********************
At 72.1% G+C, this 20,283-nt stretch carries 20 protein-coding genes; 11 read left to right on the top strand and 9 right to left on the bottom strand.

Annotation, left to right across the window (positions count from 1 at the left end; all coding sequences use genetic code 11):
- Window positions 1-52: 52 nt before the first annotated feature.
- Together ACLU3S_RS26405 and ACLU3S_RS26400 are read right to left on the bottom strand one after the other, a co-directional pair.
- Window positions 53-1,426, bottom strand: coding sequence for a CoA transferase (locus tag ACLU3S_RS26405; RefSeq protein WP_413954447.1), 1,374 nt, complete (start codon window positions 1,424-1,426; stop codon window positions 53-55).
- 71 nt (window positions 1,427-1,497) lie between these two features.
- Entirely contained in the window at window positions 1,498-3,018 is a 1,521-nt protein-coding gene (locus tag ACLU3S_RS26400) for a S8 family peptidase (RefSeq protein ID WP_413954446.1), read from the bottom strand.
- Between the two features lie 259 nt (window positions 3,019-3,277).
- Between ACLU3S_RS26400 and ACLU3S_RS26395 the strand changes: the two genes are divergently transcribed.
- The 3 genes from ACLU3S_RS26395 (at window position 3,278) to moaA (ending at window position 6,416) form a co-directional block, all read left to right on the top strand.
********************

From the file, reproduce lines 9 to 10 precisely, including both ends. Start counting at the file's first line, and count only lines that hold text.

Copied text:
- Between ACLU3S_RS26400 and ACLU3S_RS26395 the strand changes: the two genes are divergently transcribed.
- The 3 genes from ACLU3S_RS26395 (at window position 3,278) to moaA (ending at window position 6,416) form a co-directional block, all read left to right on the top strand.